The Greens have vowed to take their fight for same-sex marriage into federal Parliament in the new year.
Greens senator Sarah Hanson-Young has promised to pursue passage of the Marriage Equality Amendment Bill when Parliament resumes in February, despite bipartisan opposition.
A loud voice of discontent has risen within the wider gay community since the Senate Legal and Constitutional Affairs Committee handed down its report opposing same-sex marriage last week.
“Just because the report’s been handed down, I think we can all read between the lines and we all know the recommendation is to satisfy Kevin Rudd, not to satisfy the actual evidence that was presented to the committee,” Hanson-Young told Sydney Star Observer.
“[Rudd’s] holding a tight grip on anyone in the Labor Party and the Government who perhaps wants to see a more progressive move towards supporting same-sex marriage.”
Hanson-Young has called for a conscience vote to be allowed when the Bill goes to a vote.
GLBTI groups across the country have denounced the Committee’s report.
ACON CEO Nicolas Parkhill said banning same-sex marriage perpetuates discrimination against gay and lesbian people.
“The continuation of unequal laws sends a message that our Government considers GLBT Australians to be of lesser value than other citizens and not worthy of the same rights,” Parkhill said.
“Unequal marriage laws are also harmful to the children and families of same-sex couples.”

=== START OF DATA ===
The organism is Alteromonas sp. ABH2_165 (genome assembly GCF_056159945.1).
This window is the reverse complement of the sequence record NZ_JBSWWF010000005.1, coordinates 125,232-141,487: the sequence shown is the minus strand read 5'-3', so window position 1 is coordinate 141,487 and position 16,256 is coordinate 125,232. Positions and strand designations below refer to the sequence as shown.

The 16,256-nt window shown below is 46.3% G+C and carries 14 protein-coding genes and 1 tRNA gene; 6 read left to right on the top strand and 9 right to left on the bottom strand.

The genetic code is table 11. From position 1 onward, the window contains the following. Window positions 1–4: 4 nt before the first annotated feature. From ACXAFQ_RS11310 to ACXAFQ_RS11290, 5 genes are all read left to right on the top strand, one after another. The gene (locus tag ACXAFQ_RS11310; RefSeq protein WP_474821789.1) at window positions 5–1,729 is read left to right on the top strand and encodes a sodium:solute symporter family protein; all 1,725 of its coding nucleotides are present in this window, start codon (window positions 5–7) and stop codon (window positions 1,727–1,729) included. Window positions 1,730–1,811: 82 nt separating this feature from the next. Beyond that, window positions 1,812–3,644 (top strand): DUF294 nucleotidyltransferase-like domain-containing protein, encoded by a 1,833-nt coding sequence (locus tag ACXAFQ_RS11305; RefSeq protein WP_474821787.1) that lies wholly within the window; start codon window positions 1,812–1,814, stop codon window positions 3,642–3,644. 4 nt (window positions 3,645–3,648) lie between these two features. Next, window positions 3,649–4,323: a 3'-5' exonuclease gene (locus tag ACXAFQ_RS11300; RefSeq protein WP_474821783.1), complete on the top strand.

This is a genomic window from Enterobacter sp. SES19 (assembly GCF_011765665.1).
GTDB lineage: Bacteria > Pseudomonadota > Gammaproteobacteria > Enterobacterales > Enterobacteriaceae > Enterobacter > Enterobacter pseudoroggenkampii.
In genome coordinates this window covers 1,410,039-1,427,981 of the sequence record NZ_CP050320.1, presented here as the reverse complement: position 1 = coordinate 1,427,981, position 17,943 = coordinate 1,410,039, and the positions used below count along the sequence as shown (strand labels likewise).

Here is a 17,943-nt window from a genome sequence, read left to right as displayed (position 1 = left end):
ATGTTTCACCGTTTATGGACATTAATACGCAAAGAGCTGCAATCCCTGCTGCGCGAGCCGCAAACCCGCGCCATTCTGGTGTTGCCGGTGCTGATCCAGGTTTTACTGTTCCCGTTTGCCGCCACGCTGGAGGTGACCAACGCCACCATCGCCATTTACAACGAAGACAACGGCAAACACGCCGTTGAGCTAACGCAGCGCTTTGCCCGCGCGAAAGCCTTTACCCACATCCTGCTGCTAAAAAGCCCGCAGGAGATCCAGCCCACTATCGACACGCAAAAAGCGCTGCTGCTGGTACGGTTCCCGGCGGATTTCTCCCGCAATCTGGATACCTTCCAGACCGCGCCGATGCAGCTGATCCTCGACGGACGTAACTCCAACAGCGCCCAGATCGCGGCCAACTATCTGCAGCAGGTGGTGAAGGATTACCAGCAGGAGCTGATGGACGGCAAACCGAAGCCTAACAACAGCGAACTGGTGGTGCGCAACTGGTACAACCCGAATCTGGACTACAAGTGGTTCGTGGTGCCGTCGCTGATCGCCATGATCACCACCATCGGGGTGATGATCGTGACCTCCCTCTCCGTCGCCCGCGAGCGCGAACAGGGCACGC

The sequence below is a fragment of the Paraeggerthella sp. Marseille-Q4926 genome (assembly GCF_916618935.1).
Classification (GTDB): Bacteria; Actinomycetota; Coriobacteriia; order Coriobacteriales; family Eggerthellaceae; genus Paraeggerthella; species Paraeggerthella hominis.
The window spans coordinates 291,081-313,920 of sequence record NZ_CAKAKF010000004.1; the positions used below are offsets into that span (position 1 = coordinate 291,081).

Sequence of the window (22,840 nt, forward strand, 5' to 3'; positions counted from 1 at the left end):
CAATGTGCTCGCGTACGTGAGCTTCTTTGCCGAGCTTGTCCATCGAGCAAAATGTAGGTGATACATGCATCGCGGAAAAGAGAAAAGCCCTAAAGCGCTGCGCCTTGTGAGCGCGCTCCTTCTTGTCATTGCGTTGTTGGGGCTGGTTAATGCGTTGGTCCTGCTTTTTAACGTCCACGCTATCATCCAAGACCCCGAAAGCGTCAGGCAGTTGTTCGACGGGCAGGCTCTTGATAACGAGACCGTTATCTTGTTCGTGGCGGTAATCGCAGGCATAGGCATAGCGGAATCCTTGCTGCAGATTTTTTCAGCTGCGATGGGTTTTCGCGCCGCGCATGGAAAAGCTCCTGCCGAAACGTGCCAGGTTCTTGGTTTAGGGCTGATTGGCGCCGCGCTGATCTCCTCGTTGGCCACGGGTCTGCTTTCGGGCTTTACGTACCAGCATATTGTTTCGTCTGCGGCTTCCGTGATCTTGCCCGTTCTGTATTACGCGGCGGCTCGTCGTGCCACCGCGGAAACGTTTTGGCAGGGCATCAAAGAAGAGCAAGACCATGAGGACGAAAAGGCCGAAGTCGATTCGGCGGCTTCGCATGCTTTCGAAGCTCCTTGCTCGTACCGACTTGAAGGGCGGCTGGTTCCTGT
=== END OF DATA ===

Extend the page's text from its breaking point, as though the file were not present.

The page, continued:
Australia’s National LGBT Health Alliance said it’s concerned the ongoing ban on gay marriage is having a negative impact on the GLBTI community.
“Denying same-sex marriage devalues LGBT people regardless of whether they even want to get married,” Alliance executive director Gabi Rosenstreich said.
“It has a negative impact on mental health, contributing to the high rates of depression, anxiety and suicide amongst sexuality, sex and gender diverse Australians.”
Australian Marriage Equality spokesman Alex Greenwich said the fight for same-sex marriage is far from over.
“Kevin Rudd’s obsession with opposing full equality for same-sex couples leaves us with no choice but to make marriage equality a key issue in the run-up to the next federal election.”
NSW Gay and Lesbian Rights Lobby convenor Benjamin Keats said the Committee’s recommendations are out of step with recent advances in same-sex couples’ rights in Australia.
“There is no valid reason to deny same-sex couples formal and symbolic recognition extended to heterosexual couples,” Keats said.
“It is time that all sides of politics caught up with community attitudes and made a commitment to full relationship equality.”
Rights activists were left with some positive news, however. The Committee called on the federal Government to ensure all states and territories have consistent relationship schemes for same-sex couples. It also recommended lifting the ban on providing official documents required by some countries for Australian nationals to marry a same-sex partner overseas.
There were no recommendations to recognise same-sex marriages conducted overseas.

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